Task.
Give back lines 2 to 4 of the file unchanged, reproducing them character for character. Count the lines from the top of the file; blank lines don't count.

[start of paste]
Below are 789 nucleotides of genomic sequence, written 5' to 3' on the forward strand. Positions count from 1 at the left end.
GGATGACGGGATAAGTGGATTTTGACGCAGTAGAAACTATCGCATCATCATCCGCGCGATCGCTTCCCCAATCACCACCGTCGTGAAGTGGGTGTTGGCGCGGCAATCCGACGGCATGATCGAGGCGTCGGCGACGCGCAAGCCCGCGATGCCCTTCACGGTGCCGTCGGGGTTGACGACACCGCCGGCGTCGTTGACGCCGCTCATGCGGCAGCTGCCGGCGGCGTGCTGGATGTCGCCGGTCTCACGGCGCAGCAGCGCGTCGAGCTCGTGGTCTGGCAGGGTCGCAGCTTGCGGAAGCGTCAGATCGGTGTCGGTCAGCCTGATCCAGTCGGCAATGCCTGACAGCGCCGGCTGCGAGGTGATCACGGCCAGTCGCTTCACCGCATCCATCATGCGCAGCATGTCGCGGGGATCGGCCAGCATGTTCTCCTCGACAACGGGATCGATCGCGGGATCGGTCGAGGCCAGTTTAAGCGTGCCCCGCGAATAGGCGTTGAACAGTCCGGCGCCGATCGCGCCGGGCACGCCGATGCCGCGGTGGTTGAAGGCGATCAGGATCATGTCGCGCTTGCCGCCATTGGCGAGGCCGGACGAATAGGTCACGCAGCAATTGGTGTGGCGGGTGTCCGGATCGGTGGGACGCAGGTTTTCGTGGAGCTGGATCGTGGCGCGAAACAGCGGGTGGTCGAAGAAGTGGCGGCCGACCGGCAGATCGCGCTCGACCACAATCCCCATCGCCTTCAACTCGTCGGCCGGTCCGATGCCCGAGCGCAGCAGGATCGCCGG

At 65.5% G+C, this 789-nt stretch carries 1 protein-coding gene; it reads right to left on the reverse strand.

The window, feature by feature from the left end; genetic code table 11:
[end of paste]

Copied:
GGATGACGGGATAAGTGGATTTTGACGCAGTAGAAACTATCGCATCATCATCCGCGCGATCGCTTCCCCAATCACCACCGTCGTGAAGTGGGTGTTGGCGCGGCAATCCGACGGCATGATCGAGGCGTCGGCGACGCGCAAGCCCGCGATGCCCTTCACGGTGCCGTCGGGGTTGACGACACCGCCGGCGTCGTTGACGCCGCTCATGCGGCAGCTGCCGGCGGCGTGCTGGATGTCGCCGGTCTCACGGCGCAGCAGCGCGTCGAGCTCGTGGTCTGGCAGGGTCGCAGCTTGCGGAAGCGTCAGATCGGTGTCGGTCAGCCTGATCCAGTCGGCAATGCCTGACAGCGCCGGCTGCGAGGTGATCACGGCCAGTCGCTTCACCGCATCCATCATGCGCAGCATGTCGCGGGGATCGGCCAGCATGTTCTCCTCGACAACGGGATCGATCGCGGGATCGGTCGAGGCCAGTTTAAGCGTGCCCCGCGAATAGGCGTTGAACAGTCCGGCGCCGATCGCGCCGGGCACGCCGATGCCGCGGTGGTTGAAGGCGATCAGGATCATGTCGCGCTTGCCGCCATTGGCGAGGCCGGACGAATAGGTCACGCAGCAATTGGTGTGGCGGGTGTCCGGATCGGTGGGACGCAGGTTTTCGTGGAGCTGGATCGTGGCGCGAAACAGCGGGTGGTCGAAGAAGTGGCGGCCGACCGGCAGATCGCGCTCGACCACAATCCCCATCGCCTTCAACTCGTCGGCCGGTCCGATGCCCGAGCGCAGCAGGATCGCCGG

At 65.5% G+C, this 789-nt stretch carries 1 protein-coding gene; it reads right to left on the reverse strand.

The window, feature by feature from the left end; genetic code table 11: